January 2002
Workforce (10928332);Jan2002, Vol. 81 Issue 1, p33
Describes the effect of war on industrial development in the United States. Studies conducted on workers in British factories; System developed by military leaders in the country for selecting personnel during World War II.


Related Articles

  • IRAQ: Jobs for the Boys. Vesely, Milan // Middle East;May2003, Issue 334, p52 

    The article focuses on the reconstruction of Iraq after the war between Iraq and the United States. The U.S. Agency for International Development (USAID) invited selected companies to compete for education, health, transport and energy reconstruction projects to begin as soon as peace is...

  • Tantalum Carnage Continues in the Congo. Fyffe, Steven // Electronic News;7/2/2001, Vol. 47 Issue 27, p1 

    Reports on the impact of the war over tantalum ore on the environment and civilian population in the Democratic Republic of Congo in 2001. Report from the United Nations on the illicit tantalum trade; Exploitation of the tantalum mining industry by the Rwandan army and rebels; Accusations...

  • ALL PUMPED UP. Lewis, Joshua // Louisiana Life;Autumn2001, Vol. 21 Issue 3, p60 

    Focuses on the development of the oil production industry in Louisiana. Discovery of oil deposit in Terry Clement's land; Production of oil from Jennings field; Impact of the World Wars on the development of oil operations in the Gulf Coast.

  • IRAN: Not just about oil. Seymour, Richard // Middle East;Jun2003, Issue 335, p26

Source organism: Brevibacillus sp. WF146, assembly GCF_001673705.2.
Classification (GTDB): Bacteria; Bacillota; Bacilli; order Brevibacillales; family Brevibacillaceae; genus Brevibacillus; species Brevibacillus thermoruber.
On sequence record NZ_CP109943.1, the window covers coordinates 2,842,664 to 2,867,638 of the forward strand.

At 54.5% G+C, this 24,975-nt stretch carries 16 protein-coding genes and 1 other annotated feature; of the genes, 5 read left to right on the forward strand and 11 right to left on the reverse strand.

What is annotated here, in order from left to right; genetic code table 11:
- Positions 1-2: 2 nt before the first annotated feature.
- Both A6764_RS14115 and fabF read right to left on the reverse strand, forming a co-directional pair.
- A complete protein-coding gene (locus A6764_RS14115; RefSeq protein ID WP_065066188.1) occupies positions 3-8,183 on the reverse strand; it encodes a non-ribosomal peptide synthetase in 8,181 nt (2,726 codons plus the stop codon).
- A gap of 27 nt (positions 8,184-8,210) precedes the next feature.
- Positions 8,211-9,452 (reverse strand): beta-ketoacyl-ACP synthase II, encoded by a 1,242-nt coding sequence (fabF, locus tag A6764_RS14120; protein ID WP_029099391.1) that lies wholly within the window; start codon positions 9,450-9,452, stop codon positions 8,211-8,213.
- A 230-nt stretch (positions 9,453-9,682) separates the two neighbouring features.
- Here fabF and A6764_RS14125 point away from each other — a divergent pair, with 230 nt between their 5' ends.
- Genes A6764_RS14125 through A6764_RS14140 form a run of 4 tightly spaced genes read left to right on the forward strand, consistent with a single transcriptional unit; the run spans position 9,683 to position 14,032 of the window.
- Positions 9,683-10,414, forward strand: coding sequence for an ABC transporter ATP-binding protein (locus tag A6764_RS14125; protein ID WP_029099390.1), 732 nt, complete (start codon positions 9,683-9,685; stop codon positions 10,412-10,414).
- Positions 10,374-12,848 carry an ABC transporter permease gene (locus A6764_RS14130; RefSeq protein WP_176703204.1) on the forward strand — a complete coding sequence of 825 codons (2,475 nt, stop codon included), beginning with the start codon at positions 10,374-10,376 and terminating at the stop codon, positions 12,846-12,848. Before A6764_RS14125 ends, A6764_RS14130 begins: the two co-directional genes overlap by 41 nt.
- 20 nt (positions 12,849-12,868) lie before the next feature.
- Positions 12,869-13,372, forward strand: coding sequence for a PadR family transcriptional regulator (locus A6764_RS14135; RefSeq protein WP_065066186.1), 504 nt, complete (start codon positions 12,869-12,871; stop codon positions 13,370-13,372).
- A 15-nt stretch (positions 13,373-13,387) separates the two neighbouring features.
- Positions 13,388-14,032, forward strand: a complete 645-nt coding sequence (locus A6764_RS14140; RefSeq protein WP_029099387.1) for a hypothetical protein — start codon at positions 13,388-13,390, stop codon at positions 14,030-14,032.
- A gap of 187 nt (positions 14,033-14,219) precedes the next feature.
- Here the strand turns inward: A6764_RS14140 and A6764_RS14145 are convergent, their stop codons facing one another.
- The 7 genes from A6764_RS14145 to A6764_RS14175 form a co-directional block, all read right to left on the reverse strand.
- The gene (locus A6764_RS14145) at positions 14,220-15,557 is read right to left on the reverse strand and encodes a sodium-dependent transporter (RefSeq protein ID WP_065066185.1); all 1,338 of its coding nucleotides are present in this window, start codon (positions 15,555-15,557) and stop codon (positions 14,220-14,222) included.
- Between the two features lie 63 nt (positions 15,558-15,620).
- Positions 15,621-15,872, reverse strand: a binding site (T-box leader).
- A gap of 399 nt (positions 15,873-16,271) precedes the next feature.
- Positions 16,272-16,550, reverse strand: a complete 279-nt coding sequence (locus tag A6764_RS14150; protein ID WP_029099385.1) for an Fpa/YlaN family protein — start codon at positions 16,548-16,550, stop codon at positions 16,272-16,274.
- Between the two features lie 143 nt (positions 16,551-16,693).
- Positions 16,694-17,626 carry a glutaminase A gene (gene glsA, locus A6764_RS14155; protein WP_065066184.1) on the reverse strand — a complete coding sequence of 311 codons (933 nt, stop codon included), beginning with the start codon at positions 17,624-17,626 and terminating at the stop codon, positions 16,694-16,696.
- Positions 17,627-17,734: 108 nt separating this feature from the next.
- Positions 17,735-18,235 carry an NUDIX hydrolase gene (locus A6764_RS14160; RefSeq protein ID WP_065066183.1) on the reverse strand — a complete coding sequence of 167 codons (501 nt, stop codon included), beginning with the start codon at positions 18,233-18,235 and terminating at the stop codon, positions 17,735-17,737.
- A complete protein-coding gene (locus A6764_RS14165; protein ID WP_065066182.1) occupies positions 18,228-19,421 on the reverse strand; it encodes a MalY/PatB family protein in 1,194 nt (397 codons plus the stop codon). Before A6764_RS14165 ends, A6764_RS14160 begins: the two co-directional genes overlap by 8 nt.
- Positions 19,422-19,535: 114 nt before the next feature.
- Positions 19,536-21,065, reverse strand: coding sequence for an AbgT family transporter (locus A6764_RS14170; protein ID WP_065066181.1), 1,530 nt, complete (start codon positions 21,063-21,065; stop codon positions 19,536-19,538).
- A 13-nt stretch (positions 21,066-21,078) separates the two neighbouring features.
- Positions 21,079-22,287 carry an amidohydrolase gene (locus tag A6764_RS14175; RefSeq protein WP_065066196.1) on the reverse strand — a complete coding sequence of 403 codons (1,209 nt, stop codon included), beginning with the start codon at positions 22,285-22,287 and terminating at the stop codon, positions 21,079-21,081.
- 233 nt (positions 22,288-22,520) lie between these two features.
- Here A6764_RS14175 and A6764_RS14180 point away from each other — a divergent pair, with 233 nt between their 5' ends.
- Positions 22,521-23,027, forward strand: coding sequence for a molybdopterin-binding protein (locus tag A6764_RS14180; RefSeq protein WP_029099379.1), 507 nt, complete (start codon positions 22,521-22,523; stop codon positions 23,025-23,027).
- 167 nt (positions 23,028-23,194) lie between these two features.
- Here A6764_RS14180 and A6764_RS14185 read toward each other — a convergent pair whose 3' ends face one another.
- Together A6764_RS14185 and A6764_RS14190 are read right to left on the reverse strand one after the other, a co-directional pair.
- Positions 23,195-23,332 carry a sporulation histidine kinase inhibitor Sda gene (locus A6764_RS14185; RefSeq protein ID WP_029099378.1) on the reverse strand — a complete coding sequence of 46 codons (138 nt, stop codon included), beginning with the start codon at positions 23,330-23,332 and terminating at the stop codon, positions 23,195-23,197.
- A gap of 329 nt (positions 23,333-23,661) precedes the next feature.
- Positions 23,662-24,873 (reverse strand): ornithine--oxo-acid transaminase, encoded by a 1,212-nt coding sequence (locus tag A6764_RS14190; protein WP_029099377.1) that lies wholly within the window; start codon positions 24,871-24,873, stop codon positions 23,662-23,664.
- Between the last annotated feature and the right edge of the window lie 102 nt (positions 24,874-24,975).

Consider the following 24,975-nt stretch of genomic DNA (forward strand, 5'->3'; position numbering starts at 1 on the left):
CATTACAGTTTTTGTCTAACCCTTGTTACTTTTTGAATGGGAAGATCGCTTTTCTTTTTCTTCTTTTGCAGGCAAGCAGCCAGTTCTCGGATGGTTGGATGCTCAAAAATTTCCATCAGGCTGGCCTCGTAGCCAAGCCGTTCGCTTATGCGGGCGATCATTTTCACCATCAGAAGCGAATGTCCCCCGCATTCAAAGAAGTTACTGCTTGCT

The article focuses on the reconstruction of Iraq after the end of the war between Iraq and the U.S. Iraq's oil reserves are the second biggest in the world is seen as proof enough that the western world wants to get its hands on them, but, in reality, Iraq produces no more than 3% of the...

  • LET'S GET TOGETHER.  // America;4/3/1943, Vol. 68 Issue 26, p715 

    The article discusses the state of democracy in the United States by citing the military and the business industries. It mentions that democracy is on trial where a free person is learning to submit to the hard discipline of the total war. The author attributed much of the trials on democracy...

  • …America's 'Arsenal of Democracy' Had Failed To Materialize? Grimsley, Mark // World War II;May/Jun2011, Vol. 26 Issue 1, p75 

    The article describes the Battle of the Potomac, one in which civilian and military planners wrangled over the best way to mobilize U.S. industry in support of the war effort. It notes that during the war, the U.S. worked as the free world's Arsenal of Democracy producing 2,261 warships, 66,055...

  • Australia's Information Revolution: IMPLICATIONS FOR THE ECONOMY AND FOREIGN INVESTMENT. Jones, Barry O. // Vital Speeches of the Day;5/1/86, Vol. 52 Issue 14, p425 

    Presents a speech by Barry O. Jones, Minister for Science, Australia and Minister Assisting the Minister for Industry, Technology and Commerce, delivered at the Asia Society in New York, on December 11, 1985. Brief history of Australia; Impact of World War II on Australia; Information on the...

  • DOMINANT CAPITAL AND THE NEW WARS. Bichler, Shimshon; Nitzan, Jonathan // Journal of World-Systems Research;Summer2004, Vol. 10 Issue 2, p254 

    The article presents information on a paper offering an alternative conceptualization of capital, understood not as a material entity but as a power institution. It argues that what gets accumulated is neither 'utility' nor 'dead labor,' but financial claims on the earnings being expected in...

  • conflict cocoa.  // Time International (South Pacific Edition);6/25/2007, Issue 24, p9 

    This article discusses how profits made in the cocoa trade are being used to finance the civil war on the Ivory Coast of Africa. The article explains that the Ivory Coast is the world’s largest producer of cocoa, which is the main ingredient in chocolate products. Both sides of the civil...


Read the Article


Sorry, but this item is not currently available from your library.

Try another library?
Sign out of this library

Other Topics